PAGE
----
By Brian M Downing
Demonstrations and uprisings against authoritarian rulers are moving across the Middle East. Tunisia and Egypt have driven longtime strong men from office, Libya and Bahrain are in tumult, and Iran is experiencing a return of the demonstrations that took place after the elections of 2009. As much as one might wish to see regime change in Tehran, it might not come nearly as easily and relatively bloodlessly as it did in the Maghreb.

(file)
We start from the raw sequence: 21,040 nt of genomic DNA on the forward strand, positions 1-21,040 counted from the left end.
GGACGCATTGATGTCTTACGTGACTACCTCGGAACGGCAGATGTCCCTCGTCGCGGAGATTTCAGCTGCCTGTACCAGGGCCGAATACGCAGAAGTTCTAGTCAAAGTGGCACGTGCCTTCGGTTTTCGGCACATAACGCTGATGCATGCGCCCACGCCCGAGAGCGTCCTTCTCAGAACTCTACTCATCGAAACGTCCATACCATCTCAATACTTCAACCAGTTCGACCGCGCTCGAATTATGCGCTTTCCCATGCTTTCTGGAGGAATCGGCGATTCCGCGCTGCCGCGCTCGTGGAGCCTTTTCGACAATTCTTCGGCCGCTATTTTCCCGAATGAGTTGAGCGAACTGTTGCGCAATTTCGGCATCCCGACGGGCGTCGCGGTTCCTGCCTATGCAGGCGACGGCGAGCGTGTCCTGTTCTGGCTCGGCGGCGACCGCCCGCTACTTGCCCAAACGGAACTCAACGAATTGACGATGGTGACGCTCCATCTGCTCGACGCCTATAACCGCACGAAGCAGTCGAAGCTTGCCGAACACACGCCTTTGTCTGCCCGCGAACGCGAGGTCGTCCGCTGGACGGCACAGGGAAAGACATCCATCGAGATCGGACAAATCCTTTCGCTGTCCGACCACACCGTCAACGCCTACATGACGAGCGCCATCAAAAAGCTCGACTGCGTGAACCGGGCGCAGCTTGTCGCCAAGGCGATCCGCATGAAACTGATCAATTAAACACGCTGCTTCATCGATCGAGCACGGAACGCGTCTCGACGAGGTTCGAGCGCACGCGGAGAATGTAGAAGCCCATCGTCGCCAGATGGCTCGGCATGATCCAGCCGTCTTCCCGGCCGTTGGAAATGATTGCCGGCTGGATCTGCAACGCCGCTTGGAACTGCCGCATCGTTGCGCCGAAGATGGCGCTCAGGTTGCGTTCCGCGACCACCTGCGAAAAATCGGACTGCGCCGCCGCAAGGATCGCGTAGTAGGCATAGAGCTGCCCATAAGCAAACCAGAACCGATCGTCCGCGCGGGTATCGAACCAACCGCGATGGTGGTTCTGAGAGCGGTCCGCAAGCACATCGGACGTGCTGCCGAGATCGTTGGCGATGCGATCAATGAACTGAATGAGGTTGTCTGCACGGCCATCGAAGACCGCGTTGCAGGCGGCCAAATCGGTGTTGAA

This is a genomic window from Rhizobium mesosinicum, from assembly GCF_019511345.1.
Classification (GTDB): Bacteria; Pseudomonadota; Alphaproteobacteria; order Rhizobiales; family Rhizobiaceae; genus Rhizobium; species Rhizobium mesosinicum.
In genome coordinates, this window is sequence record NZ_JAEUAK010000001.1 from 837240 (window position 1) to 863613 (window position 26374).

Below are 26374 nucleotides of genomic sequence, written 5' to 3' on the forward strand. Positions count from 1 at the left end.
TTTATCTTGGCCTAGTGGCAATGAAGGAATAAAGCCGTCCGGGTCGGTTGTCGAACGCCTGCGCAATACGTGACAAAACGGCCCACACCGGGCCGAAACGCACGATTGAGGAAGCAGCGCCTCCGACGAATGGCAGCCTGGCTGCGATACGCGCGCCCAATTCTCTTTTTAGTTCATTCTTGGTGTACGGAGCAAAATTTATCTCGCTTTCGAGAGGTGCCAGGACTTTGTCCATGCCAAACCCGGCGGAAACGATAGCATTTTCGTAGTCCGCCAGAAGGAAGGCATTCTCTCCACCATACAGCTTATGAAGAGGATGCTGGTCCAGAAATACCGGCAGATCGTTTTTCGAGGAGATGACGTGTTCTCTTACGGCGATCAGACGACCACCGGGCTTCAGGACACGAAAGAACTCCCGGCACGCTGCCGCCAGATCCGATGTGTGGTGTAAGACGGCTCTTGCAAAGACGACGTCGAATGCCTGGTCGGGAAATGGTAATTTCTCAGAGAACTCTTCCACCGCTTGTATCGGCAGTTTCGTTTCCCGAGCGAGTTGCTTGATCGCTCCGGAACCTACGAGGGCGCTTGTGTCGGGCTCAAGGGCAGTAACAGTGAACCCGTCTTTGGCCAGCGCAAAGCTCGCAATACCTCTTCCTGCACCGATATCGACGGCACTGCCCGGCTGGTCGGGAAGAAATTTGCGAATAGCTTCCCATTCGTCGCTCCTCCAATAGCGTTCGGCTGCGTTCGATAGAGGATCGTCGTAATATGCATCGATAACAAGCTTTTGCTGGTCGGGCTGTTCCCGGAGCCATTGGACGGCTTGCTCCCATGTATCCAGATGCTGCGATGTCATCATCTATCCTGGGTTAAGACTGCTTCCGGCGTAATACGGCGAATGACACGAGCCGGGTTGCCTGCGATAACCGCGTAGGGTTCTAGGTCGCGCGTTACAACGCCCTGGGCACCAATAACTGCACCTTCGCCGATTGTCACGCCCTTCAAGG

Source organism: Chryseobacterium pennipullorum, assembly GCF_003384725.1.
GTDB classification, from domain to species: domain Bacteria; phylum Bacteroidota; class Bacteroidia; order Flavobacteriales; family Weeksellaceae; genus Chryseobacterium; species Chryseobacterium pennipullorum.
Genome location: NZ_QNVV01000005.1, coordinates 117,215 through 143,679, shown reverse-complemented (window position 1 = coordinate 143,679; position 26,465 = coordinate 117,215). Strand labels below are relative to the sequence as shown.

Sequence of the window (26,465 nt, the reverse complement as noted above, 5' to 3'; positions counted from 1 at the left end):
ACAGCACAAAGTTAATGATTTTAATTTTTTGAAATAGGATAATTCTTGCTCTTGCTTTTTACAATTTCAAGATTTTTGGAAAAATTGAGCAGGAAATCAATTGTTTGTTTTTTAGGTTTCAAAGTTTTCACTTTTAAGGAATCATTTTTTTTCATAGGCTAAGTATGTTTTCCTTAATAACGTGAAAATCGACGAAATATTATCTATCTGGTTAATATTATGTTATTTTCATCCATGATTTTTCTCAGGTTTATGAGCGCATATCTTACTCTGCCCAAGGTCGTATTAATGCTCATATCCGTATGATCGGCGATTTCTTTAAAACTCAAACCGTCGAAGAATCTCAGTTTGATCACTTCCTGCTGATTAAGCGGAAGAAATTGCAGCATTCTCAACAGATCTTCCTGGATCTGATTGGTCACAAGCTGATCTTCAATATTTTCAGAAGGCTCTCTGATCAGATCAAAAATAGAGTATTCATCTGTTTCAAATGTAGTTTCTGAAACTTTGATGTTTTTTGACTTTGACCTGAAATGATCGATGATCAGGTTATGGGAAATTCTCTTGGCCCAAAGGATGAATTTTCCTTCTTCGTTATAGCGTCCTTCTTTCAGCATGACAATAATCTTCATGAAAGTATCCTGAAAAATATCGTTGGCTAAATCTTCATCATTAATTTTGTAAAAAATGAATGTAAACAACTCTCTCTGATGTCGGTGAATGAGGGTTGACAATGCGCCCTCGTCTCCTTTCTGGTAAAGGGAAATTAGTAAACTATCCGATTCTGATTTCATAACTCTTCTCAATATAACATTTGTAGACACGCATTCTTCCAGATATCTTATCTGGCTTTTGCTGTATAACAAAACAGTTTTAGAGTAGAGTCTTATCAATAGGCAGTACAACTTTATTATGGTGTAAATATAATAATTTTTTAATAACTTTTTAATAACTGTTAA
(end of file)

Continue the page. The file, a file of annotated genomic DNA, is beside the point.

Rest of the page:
Egyptian leader Hosni Mubarak was an artless figure who over his many years of power managed to alienate a large majority of his subjects. Urban middle classes, rural dwellers, secular intellectuals, and religious scholars could agree on few things in public life, but on the matter of Mubarak’s corruption and brutality they could find a great deal of common ground. Further, all could agree that the future did not bode well for young people.